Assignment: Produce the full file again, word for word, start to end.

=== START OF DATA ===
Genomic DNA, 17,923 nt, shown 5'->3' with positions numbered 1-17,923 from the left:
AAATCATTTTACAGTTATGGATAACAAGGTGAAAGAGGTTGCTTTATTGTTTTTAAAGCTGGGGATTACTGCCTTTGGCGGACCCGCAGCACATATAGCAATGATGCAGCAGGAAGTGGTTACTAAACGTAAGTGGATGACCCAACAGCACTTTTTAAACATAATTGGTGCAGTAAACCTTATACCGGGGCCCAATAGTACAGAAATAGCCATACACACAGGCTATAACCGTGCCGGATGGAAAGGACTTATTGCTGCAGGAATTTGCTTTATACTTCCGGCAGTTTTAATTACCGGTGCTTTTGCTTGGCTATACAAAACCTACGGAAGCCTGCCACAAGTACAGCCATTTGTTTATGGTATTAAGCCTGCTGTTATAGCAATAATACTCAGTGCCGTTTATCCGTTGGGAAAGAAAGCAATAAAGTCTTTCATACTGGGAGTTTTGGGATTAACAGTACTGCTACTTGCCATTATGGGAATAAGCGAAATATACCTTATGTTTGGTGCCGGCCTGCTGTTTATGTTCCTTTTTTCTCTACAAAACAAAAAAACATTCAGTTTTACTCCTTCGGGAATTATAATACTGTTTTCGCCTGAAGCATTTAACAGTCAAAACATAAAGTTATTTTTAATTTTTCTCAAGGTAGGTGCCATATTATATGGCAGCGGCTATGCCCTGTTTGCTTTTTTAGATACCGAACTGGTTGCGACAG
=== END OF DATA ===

Genomic DNA, 17,923 nt, shown 5'->3' with positions numbered 1-17,923 from the left:
AAATCATTTTACAGTTATGGATAACAAGGTGAAAGAGGTTGCTTTATTGTTTTTAAAGCTGGGGATTACTGCCTTTGGCGGACCCGCAGCACATATAGCAATGATGCAGCAGGAAGTGGTTACTAAACGTAAGTGGATGACCCAACAGCACTTTTTAAACATAATTGGTGCAGTAAACCTTATACCGGGGCCCAATAGTACAGAAATAGCCATACACACAGGCTATAACCGTGCCGGATGGAAAGGACTTATTGCTGCAGGAATTTGCTTTATACTTCCGGCAGTTTTAATTACCGGTGCTTTTGCTTGGCTATACAAAACCTACGGAAGCCTGCCACAAGTACAGCCATTTGTTTATGGTATTAAGCCTGCTGTTATAGCAATAATACTCAGTGCCGTTTATCCGTTGGGAAAGAAAGCAATAAAGTCTTTCATACTGGGAGTTTTGGGATTAACAGTACTGCTACTTGCCATTATGGGAATAAGCGAAATATACCTTATGTTTGGTGCCGGCCTGCTGTTTATGTTCCTTTTTTCTCTACAAAACAAAAAAACATTCAGTTTTACTCCTTCGGGAATTATAATACTGTTTTCGCCTGAAGCATTTAACAGTCAAAACATAAAGTTATTTTTAATTTTTCTCAAGGTAGGTGCCATATTATATGGCAGCGGCTATGCCCTGTTTGCTTTTTTAGATACCGAACTGGTTGCGACAG